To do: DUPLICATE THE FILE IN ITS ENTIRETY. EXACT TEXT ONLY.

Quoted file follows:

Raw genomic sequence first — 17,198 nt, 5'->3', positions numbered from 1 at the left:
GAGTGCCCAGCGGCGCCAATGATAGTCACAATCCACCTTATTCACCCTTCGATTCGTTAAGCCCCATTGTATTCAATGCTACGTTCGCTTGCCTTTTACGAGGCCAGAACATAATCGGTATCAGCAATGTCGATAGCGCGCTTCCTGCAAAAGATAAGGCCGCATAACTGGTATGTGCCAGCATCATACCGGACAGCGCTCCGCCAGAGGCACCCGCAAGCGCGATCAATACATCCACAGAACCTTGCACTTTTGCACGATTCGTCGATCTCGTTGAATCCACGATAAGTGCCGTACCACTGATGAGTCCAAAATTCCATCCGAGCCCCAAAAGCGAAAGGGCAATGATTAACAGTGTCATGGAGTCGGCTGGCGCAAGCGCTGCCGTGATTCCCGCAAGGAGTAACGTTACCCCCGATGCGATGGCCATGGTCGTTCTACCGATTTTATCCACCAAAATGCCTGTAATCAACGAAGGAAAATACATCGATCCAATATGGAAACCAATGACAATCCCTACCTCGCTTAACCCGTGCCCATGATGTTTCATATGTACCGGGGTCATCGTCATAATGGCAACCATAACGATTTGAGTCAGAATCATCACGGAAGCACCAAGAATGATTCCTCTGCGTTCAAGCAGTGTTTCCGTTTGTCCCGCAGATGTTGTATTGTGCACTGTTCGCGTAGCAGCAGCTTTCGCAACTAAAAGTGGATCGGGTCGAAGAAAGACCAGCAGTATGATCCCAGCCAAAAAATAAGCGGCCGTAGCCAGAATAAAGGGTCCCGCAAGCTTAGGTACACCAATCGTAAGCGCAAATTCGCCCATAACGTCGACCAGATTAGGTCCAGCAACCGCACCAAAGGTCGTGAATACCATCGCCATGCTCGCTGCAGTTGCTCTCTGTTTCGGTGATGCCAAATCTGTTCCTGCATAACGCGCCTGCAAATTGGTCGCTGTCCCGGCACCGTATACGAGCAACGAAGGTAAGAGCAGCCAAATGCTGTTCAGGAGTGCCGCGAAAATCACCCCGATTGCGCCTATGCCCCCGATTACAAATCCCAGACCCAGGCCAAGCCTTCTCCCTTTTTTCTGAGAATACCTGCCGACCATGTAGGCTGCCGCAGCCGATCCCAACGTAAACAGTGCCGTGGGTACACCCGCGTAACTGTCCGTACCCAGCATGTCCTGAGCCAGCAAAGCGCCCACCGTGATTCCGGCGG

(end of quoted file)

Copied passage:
Raw genomic sequence first — 17,198 nt, 5'->3', positions numbered from 1 at the left:
GAGTGCCCAGCGGCGCCAATGATAGTCACAATCCACCTTATTCACCCTTCGATTCGTTAAGCCCCATTGTATTCAATGCTACGTTCGCTTGCCTTTTACGAGGCCAGAACATAATCGGTATCAGCAATGTCGATAGCGCGCTTCCTGCAAAAGATAAGGCCGCATAACTGGTATGTGCCAGCATCATACCGGACAGCGCTCCGCCAGAGGCACCCGCAAGCGCGATCAATACATCCACAGAACCTTGCACTTTTGCACGATTCGTCGATCTCGTTGAATCCACGATAAGTGCCGTACCACTGATGAGTCCAAAATTCCATCCGAGCCCCAAAAGCGAAAGGGCAATGATTAACAGTGTCATGGAGTCGGCTGGCGCAAGCGCTGCCGTGATTCCCGCAAGGAGTAACGTTACCCCCGATGCGATGGCCATGGTCGTTCTACCGATTTTATCCACCAAAATGCCTGTAATCAACGAAGGAAAATACATCGATCCAATATGGAAACCAATGACAATCCCTACCTCGCTTAACCCGTGCCCATGATGTTTCATATGTACCGGGGTCATCGTCATAATGGCAACCATAACGATTTGAGTCAGAATCATCACGGAAGCACCAAGAATGATTCCTCTGCGTTCAAGCAGTGTTTCCGTTTGTCCCGCAGATGTTGTATTGTGCACTGTTCGCGTAGCAGCAGCTTTCGCAACTAAAAGTGGATCGGGTCGAAGAAAGACCAGCAGTATGATCCCAGCCAAAAAATAAGCGGCCGTAGCCAGAATAAAGGGTCCCGCAAGCTTAGGTACACCAATCGTAAGCGCAAATTCGCCCATAACGTCGACCAGATTAGGTCCAGCAACCGCACCAAAGGTCGTGAATACCATCGCCATGCTCGCTGCAGTTGCTCTCTGTTTCGGTGATGCCAAATCTGTTCCTGCATAACGCGCCTGCAAATTGGTCGCTGTCCCGGCACCGTATACGAGCAACGAAGGTAAGAGCAGCCAAATGCTGTTCAGGAGTGCCGCGAAAATCACCCCGATTGCGCCTATGCCCCCGATTACAAATCCCAGACCCAGGCCAAGCCTTCTCCCTTTTTTCTGAGAATACCTGCCGACCATGTAGGCTGCCGCAGCCGATCCCAACGTAAACAGTGCCGTGGGTACACCCGCGTAACTGTCCGTACCCAGCATGTCCTGAGCCAGCAAAGCGCCCACCGTGATTCCGGCGG